A professional singer, a mother, and an association administrator are the backgrounds of five of the honorees for this year’s IT World Canada Top Women in Cybersecurity event.
That came out at a panel discussion on careers during Wednesday’s fourth annual celebration honoring women in the industry.
Consider these five women and their varied journeys into cybersecurity:
— Melanie Anderson, executive director for cryptographic security and systems development at the federal government’s Communications Security Establishment (CSE).
On entering the University of New Brunswick, she had a choice of studying music or computer science. She chose the latter because the department was recruiting women and thought, “Maybe this tech thing could be super cool.” She joined CSE — the branch of the government that protects federal IT networks — served time as a liaison with the U.S. National Security Agency, took time off for a singing career and is now back at CSE as director of cryptographic security anticipating quantum computing.
“You can be creative and do all the things you’re passionate about and bring your whole self to cybersecurity,” she said.
— Tracey Nyholt, founder and CEO of Calgary-based identity and access management startup TechJutsu.
“I worked my way up by offering to do tech documentation for people above me and letting them pass it off as their own work until I learned their job and eventually moved into their position.”
— Juliana Zaremba, strategic partnership and product director at Difenda, an Oakville, Ont., managed security provider.
While studying math at the University of Waterloo, she became interested in computer science. Her first job offers were as an associate statistician, which seemed “a bit boring.” So she decided to work for a tech firm, which led to a job at a cybersecurity services provider.
— Elaine Hum, director of cybersecurity partnerships at Scotiabank.
“Cybersecurity found me,” she said. As a manager at the Canadian Bankers Association, one day she was told she had to facilitate regular meetings of the CSOs of the country’s banks. That led to a career in cybersecurity.
— Andrea Stapley, chief information security officer at Oanda Corp., a Toronto-based foreign currency exchange.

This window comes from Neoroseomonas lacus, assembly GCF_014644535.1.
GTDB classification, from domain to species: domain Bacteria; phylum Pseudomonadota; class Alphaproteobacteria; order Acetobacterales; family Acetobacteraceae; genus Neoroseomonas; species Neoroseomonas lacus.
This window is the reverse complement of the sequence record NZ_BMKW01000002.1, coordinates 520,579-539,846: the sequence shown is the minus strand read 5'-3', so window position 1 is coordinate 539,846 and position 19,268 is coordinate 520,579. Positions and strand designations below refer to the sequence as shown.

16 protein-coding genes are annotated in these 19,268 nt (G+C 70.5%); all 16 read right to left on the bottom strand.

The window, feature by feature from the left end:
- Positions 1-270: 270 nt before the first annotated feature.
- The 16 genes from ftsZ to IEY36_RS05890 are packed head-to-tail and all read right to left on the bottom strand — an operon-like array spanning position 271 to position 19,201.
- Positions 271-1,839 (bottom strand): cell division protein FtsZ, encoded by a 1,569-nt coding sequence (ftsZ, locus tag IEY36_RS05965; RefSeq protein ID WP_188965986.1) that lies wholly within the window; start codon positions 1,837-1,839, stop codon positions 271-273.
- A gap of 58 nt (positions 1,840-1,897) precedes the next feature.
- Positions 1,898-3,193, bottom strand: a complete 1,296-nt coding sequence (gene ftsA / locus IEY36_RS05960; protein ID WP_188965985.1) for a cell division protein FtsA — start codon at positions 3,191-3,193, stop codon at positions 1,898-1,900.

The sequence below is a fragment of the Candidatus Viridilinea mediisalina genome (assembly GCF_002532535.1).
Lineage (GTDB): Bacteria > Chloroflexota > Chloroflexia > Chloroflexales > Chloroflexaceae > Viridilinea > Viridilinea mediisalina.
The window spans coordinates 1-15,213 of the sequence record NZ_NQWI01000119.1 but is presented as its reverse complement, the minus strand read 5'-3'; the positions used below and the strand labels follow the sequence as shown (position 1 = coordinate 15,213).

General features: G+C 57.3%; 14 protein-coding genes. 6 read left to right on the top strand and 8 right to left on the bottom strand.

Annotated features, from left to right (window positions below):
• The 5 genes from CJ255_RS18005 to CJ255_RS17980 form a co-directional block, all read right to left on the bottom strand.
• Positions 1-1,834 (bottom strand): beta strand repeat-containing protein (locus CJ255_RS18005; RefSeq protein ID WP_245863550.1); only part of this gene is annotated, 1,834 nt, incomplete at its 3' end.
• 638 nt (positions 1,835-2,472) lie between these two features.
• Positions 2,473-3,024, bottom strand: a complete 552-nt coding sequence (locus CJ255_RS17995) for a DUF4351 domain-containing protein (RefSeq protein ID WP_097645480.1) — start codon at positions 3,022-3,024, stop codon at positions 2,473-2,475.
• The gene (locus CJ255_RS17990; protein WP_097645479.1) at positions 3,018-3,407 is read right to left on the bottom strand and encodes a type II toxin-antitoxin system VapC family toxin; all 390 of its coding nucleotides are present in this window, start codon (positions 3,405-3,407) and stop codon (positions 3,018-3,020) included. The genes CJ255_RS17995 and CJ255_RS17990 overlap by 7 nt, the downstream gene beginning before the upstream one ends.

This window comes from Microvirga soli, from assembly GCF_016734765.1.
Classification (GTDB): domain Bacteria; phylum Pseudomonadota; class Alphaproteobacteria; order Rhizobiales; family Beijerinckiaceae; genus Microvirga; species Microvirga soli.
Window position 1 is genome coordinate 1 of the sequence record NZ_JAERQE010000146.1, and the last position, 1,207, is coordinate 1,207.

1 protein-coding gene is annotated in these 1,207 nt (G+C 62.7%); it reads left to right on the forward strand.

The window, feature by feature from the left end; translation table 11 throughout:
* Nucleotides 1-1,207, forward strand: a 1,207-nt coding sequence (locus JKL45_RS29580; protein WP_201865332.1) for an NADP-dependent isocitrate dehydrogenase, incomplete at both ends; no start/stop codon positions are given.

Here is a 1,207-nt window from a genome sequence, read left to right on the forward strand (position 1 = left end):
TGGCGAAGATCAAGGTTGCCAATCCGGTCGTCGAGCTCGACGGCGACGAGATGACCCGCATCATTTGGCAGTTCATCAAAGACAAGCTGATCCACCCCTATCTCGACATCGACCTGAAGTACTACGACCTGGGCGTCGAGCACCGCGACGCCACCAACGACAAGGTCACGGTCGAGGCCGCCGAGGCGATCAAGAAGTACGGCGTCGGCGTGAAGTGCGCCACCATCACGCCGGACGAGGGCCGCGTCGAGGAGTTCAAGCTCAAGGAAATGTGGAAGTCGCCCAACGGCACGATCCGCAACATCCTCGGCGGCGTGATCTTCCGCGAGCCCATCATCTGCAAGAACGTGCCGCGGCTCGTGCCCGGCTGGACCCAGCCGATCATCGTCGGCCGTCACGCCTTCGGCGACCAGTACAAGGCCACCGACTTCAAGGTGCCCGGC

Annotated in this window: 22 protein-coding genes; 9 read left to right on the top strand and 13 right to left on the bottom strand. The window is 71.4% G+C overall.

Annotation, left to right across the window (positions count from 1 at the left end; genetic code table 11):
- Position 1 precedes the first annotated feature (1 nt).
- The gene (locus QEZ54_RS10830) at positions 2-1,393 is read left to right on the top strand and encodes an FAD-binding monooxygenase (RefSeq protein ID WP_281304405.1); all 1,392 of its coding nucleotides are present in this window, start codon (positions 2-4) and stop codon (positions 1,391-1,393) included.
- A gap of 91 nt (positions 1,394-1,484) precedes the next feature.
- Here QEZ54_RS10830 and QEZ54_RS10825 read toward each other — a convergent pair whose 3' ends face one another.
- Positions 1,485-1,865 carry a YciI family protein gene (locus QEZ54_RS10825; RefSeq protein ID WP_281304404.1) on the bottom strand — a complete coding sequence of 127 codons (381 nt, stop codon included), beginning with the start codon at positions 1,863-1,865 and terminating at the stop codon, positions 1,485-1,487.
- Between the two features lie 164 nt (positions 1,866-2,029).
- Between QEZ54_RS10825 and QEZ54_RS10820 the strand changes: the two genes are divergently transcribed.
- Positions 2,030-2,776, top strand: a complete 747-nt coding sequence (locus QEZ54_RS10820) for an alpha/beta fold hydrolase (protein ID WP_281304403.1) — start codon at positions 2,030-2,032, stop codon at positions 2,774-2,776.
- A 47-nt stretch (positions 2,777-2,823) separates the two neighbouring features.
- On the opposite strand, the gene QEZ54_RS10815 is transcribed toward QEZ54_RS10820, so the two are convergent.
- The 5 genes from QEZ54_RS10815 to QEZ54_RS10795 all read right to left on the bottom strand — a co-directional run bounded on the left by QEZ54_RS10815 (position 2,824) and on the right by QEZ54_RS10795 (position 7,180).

Looking for a way to pay for university, she took a job on the Bank of Montreal’s cryptographic services team. Since then she has worked for TD Bank, Sun Life, Rogers Communications and now Oanda, doing a wide range of cybersecurity jobs. Along the way she took years off to have a family and then returned to work.
Several of the panelists mentioned that it helped being a woman in the 21st century, when labour laws and corporate policies make it easier to be a mother and have a career.
Zaremba, who has two young children, has been able to work from home. “I could be who I needed to be when I needed to be throughout the day,” she said, crediting her partner, her employer, and customers.
All of the panel also said that having a mentor — a woman or a man — has been important in their careers.
Anderson credits the dean of computer science at the University of New Brunswick, at the time a woman, with encouraging her. Another mentor was a manager at the NSA, and a third a leader at CSE who would bring Anderson with her to co-present at big government forums. Without “her honest and direct feedback I would not be where I am today,” she said.
Hum said that at a previous job, a woman who believed in her helped get her first managerial position. She now tries to do the same for others. Recently she hired a woman with a mental illness who ended up performing well in part because she’d been given a chance.
Stapley said one mentor early in her career just said, “You can do this” when she was “scared to death. … It pushed me out of my comfort zone and paved the way to building my confidence.”
And sometimes it takes bravado. When Nyholt and a friend were founding TechJutsu, she didn’t have anyone to staff a project being pitched to a potential customer. The friend pretended she was that employee. They made a presentation, won the account, and created the startup. That friend is now a full-time staffer — and Nyholt’s mentor.
The panel also offered sage advice to women who want a career in cybersecurity.
“Be resilient,” said Hum. “Challenges and setbacks are inevitable in any career. Developing resilience to really bounce back from failures and obstacles is something that’s important.”
“Keep pushing forward to your goals,” she added, “and make sure they are aligned with your values and aspirations.”
The way to be resilient is to be brave, said Nyholt. Boys are socialized to get up if they fall in a playground. Girls, on the other hand, are socialized to be perfect. “We need to let go of being perfect, we need to take risks. If you fall down, get back up.”
“Bring your authentic self to everything that you do,” said Anderson. “It resonates with people so they can be their authentic selves.”
“People skills are really critical,” said Stapley, “because on our jobs we have to convince people to secure the organization … You have to hear people who are overworked and stressed and have other priorities, and as a security professional you have to help enable them and remove barriers and support them in order to get your job done.”